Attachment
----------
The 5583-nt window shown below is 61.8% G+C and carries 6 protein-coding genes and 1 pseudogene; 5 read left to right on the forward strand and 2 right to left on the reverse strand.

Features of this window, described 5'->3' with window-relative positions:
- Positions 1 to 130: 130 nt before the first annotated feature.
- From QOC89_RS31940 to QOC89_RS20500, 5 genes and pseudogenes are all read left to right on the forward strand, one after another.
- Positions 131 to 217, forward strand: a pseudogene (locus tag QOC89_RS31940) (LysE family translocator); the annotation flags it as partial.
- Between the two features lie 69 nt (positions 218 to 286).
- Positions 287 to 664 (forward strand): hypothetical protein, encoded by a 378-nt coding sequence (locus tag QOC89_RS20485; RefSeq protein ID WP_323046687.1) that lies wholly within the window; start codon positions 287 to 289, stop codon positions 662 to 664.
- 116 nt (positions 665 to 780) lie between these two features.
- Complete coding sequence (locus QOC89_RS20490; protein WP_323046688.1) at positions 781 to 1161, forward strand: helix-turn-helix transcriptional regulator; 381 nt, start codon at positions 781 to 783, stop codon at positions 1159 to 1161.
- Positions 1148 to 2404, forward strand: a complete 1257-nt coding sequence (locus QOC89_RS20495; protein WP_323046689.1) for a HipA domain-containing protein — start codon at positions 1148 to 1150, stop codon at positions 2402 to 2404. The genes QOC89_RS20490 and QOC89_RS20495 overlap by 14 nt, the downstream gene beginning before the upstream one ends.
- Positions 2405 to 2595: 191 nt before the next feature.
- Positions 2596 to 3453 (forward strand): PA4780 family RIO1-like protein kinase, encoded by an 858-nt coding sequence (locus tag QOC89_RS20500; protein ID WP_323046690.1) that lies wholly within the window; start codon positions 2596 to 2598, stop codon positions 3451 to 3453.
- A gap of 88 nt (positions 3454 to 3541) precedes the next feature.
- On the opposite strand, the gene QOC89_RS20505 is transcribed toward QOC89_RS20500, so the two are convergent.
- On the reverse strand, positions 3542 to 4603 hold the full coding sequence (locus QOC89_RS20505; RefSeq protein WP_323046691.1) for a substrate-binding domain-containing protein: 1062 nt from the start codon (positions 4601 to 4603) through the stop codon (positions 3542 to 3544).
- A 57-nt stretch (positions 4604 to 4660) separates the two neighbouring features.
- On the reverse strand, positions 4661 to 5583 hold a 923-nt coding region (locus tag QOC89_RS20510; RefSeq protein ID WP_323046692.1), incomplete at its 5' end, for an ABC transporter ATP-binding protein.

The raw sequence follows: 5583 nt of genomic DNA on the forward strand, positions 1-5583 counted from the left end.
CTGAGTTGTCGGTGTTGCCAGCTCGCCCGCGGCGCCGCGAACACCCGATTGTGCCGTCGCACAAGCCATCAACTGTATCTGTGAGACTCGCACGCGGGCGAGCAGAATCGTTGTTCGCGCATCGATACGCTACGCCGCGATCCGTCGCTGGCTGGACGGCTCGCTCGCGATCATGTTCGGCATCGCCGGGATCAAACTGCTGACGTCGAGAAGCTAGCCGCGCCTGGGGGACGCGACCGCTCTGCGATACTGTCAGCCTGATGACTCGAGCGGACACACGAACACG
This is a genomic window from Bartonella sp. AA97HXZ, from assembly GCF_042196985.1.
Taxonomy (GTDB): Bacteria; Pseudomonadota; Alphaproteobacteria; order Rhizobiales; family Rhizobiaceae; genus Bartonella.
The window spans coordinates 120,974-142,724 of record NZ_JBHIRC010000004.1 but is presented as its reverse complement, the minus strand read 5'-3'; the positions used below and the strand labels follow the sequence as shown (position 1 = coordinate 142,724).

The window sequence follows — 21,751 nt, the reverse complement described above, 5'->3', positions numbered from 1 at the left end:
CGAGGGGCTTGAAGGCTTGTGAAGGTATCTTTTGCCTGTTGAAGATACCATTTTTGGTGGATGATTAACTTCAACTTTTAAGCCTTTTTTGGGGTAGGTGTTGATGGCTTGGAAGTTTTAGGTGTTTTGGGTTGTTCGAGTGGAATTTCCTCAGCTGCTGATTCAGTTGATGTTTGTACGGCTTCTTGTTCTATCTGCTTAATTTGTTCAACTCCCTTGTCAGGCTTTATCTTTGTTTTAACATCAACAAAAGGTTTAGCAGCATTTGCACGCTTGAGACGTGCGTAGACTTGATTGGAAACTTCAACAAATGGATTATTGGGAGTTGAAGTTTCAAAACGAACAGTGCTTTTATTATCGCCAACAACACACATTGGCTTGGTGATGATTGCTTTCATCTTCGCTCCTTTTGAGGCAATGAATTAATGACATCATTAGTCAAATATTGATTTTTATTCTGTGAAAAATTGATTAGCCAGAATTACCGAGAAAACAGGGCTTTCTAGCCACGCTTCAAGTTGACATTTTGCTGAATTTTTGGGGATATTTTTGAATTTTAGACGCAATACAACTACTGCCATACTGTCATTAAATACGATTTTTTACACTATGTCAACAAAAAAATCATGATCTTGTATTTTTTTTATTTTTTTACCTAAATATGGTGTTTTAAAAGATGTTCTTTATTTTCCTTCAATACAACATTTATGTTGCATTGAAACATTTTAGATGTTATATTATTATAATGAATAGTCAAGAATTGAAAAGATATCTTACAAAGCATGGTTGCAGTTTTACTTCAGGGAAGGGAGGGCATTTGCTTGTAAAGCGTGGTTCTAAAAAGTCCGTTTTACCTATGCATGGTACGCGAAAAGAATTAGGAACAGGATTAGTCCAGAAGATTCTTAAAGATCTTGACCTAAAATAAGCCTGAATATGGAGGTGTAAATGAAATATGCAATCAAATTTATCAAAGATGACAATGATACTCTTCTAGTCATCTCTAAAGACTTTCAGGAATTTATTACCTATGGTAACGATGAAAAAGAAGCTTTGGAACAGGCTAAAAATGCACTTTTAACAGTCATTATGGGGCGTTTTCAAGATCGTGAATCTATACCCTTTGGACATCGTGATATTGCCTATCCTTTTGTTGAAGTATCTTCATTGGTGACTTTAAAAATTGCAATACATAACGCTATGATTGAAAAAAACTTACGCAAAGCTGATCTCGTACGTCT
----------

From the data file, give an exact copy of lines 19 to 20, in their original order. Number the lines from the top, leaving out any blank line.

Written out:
CTGAGTTGTCGGTGTTGCCAGCTCGCCCGCGGCGCCGCGAACACCCGATTGTGCCGTCGCACAAGCCATCAACTGTATCTGTGAGACTCGCACGCGGGCGAGCAGAATCGTTGTTCGCGCATCGATACGCTACGCCGCGATCCGTCGCTGGCTGGACGGCTCGCTCGCGATCATGTTCGGCATCGCCGGGATCAAACTGCTGACGTCGAGAAGCTAGCCGCGCCTGGGGGACGCGACCGCTCTGCGATACTGTCAGCCTGATGACTCGAGCGGACACACGAACACG
This is a genomic window from Bartonella sp. AA97HXZ, from assembly GCF_042196985.1.